A Legacy Gift to Power the Future
Alumna Katherine Wells Power has helped preserve the Frankford Church, located in the middle of North Dallas. The church is located on Frankford Road, where a small town used to exist.
Katherine Wells Power BS’81 has a passion for learning and educating, an appreciation of building legacies and a drive to preserve history. So it’s no surprise that she decided to include UT Dallas as a beneficiary in her will.
“The benefits of such a gift are long-ranging,” Power said. “I don’t think there’s any better way to help than giving to an institution like UT Dallas.”
Power’s commitment to UT Dallas is but one example of her practice of getting involved in causes to which she feels connected and finding ways to make an impact.
With deep familial roots in North Texas, Power is also drawn to preserving the past. Long involved with the Frankford Cemetery Association – a group responsible for maintaining a country church, pioneer cemetery and prairie meadow rooted in Far North Dallas – Power joined the association’s board of directors in 2008. During the recent restoration of the one-room church founded in 1897, Power said she realized the rarity and uniqueness of the 11-acre site. “When you’re there, you’re transported back in time,” Power said. “It’s North Texas of 100 years ago.”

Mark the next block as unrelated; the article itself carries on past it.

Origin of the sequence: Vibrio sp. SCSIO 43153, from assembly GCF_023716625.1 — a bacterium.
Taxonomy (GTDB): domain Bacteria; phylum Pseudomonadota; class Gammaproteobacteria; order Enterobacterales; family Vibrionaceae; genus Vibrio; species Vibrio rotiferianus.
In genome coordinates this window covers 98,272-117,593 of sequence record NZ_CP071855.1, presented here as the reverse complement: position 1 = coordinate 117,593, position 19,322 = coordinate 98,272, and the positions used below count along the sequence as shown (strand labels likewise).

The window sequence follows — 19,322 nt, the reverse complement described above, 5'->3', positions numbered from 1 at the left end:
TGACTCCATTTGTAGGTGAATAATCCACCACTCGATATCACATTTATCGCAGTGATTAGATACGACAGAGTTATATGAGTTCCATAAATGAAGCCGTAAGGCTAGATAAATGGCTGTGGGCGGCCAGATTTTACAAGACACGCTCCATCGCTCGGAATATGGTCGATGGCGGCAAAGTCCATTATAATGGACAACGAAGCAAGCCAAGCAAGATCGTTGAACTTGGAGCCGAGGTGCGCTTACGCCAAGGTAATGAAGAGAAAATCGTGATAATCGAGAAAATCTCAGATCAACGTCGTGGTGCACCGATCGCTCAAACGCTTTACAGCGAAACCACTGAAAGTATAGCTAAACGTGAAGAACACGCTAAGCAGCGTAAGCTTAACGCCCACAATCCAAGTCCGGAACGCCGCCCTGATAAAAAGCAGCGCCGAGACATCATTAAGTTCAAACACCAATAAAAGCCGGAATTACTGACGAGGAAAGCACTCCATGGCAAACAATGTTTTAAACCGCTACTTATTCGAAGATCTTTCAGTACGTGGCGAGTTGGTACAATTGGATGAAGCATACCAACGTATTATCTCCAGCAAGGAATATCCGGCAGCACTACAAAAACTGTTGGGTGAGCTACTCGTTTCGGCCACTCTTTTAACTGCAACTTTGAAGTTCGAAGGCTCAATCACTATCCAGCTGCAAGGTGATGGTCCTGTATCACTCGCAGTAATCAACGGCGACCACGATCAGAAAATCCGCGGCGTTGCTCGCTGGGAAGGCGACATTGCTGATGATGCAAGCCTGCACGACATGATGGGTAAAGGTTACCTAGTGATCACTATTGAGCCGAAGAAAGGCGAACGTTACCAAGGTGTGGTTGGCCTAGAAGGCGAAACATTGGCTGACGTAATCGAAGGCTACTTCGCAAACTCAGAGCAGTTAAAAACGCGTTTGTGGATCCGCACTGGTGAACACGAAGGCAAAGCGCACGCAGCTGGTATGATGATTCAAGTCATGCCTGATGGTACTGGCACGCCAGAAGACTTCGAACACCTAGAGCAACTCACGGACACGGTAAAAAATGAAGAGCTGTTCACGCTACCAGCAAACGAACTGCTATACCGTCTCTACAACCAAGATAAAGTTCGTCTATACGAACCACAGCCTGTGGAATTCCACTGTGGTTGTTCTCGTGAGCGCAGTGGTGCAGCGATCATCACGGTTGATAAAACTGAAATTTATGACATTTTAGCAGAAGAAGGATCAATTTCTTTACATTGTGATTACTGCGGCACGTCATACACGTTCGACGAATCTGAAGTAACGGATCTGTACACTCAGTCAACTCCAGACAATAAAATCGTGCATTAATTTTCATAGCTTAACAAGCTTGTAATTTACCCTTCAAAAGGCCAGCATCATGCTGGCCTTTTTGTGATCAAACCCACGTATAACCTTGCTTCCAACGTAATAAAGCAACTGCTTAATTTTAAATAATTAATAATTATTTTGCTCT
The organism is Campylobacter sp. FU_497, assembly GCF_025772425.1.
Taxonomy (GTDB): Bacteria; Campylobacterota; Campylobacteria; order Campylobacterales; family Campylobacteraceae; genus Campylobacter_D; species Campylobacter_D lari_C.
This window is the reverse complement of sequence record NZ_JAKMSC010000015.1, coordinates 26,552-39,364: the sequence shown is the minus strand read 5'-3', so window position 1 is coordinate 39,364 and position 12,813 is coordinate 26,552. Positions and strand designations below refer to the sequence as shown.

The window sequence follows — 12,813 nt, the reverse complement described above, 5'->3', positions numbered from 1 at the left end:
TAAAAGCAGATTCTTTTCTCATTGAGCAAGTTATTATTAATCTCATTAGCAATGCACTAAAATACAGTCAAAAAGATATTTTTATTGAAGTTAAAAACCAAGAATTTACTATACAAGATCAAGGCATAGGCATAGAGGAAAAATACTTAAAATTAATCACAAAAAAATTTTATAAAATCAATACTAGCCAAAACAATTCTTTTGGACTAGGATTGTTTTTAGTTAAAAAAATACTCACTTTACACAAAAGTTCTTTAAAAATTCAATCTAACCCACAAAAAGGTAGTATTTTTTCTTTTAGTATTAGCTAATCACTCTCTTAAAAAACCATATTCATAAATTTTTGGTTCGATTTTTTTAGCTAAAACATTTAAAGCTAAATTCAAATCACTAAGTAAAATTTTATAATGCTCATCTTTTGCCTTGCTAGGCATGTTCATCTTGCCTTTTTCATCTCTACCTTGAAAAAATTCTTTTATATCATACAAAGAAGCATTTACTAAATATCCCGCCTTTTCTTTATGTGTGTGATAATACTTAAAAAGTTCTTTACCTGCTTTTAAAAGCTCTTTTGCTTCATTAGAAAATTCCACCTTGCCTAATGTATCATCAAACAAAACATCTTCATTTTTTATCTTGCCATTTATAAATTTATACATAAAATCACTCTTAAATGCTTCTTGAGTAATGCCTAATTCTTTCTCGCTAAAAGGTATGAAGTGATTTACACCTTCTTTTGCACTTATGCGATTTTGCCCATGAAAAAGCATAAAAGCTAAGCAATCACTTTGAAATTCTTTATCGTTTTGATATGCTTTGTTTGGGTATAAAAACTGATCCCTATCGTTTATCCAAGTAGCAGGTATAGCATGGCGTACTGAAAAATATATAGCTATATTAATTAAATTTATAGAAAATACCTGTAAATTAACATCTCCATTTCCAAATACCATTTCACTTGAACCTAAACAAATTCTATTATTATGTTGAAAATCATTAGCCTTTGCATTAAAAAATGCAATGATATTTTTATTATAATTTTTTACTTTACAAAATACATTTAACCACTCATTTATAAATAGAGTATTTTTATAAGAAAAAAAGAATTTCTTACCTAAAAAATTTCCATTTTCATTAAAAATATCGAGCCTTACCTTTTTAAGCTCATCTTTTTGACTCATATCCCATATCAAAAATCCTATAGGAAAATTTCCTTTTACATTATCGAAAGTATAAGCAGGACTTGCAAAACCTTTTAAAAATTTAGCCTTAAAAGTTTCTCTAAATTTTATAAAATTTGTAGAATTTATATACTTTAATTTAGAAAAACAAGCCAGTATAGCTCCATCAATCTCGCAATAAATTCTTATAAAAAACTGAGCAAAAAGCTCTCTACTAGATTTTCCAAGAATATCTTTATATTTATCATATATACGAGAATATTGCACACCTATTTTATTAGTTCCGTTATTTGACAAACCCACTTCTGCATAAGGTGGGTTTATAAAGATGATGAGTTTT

The historic Frankford Church itself is no longer used for regular services. However, it is opened for special events, such as the annual candlelight service Christmas on the Prairie planned for Dec. 1. “The church has a quiet, simple elegance about it,” Power said.
For Power, involvement with the association evolved into another project and then another. During the restoration, native prairie grasses and flowers emerged on the surrounding land. And, most recently, the group uncovered Indian Springs, a natural spring that had been capped for nearly 100 years. “There’s nothing like this area in Dallas,” she said.
Power has also devoted countless hours to her clients and vocation. After graduating from UT Dallas with a degree from the School of Behavioral and Brain Sciences, Power settled into a job as a reading therapist, working one-on-one with individuals with serious reading challenges. Power didn’t intend to make this a career, but soon discovered a passion for the people and the work. The opportunity to purchase her employer’s business arose early in her vocation, and for more than 30 years, Power has been affecting lives through her private practice.
“The thing is, I still get excited when there’s a breakthrough,” Power said. “When you make a breakthrough with a student – of any age – and when the light shines through, there’s nothing like it.”
Power works with individuals with learning challenges. Although she’s reached a point where retirement is a consideration, Power claims she’s definitely not ready to retire, as her work is too important and gratifying.
By including the University in her estate plans, Power has committed to impacting and building legacies for years to come.
“I’m hopeful that in some small way I can play a role in helping future students get an education,” she said. “It’s a gift that will keep on giving.”
For information on gift planning, contact Anna LeBlanc at 972-883-6023 or visit utdallas.plannedgiving.org.